by Paul Alan Levy
This morning I attended a hearing at the D.C. Board of Zoning Adjustment in a case relating to a neighborhood issue in which I have been engaged – an appeal by our local Advisory Neighborhood Commission of the issuance of a building permit that allows Bogdan Builders to “pop-up” a row house into a four-unit apartment building without providing the usually-required off-street parking for two cars, one for every two units. Our neighborhood has been campaigning for a rezoning to prevent such developments. Many of my neighbors are more concerned by the size of the new buildings, but for me, what worries me more is the loss of dwelling units big enough to raise children but close enough to downtown to be walkable.
After the hearing ended with a procedural victory for the developer, I spoke to him privately, mentioning the first of a series of gripe sites have been created created to discuss his actions in our neighborhood, and noting that even if he manages to get his building permits, the neighborhood will be picketing when his units go up for sale. I suggested to him that he might be better served if he could find a way to sit down with his neighbors to find a compromise instead of standing on his existing rights under current zoning rules, lest the neighbors also stand on their First Amendment rights to protest his conduct.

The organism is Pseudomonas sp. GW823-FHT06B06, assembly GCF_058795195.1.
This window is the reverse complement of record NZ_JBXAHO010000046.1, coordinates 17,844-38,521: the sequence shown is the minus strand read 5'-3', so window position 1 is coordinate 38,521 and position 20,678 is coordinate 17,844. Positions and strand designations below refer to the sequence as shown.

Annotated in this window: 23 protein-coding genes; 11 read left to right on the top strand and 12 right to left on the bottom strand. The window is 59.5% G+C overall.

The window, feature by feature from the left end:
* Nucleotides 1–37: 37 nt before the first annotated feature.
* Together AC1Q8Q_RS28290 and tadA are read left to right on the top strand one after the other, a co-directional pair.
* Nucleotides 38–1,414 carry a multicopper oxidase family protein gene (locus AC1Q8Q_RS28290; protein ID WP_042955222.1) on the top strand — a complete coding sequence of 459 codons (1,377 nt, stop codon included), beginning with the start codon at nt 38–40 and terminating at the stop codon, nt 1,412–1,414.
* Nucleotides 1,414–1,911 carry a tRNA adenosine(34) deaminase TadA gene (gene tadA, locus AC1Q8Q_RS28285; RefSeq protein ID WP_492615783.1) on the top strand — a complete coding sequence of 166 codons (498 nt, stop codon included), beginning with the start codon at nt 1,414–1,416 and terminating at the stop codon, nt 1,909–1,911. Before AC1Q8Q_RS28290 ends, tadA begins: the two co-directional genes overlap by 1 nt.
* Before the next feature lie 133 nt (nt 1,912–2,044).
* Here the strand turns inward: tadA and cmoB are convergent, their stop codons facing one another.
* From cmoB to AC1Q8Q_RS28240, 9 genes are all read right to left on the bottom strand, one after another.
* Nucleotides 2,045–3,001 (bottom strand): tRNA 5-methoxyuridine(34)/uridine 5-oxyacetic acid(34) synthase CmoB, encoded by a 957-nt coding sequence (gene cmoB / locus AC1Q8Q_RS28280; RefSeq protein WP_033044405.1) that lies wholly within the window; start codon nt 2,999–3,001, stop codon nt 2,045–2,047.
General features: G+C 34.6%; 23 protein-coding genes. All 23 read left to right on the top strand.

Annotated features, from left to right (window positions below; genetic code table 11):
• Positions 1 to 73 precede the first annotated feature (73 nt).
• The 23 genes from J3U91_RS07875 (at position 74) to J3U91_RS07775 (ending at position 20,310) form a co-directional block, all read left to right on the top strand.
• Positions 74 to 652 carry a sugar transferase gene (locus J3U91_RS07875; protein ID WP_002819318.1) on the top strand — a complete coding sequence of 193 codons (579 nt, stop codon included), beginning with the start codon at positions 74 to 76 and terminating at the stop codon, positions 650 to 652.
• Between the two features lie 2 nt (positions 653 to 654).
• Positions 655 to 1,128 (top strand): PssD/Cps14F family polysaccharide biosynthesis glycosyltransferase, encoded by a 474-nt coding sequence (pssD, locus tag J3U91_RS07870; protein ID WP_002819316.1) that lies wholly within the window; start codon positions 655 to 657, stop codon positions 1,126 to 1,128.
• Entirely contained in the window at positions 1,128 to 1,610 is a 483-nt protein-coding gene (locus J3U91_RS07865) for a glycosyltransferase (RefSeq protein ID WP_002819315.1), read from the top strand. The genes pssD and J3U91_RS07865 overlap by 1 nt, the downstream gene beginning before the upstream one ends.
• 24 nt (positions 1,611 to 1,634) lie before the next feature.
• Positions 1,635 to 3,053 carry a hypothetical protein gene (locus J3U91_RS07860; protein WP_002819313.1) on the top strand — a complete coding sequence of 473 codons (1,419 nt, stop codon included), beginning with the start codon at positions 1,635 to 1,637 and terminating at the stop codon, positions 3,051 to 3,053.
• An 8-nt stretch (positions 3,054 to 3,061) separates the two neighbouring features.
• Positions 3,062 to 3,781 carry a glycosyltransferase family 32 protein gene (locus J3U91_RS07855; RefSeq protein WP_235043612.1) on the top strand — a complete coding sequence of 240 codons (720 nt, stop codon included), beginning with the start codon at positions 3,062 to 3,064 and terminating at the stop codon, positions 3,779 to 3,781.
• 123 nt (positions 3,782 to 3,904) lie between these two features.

His lawyer told me that she would be filing for a TRO to prevent "harassment" of her client Bogdan Builders. I have written a letter explaining to Ms. Mazo why her planned litigation cannot possibly succeed, as well as some of the adverse consequences that could follow from the bringing of such litigation.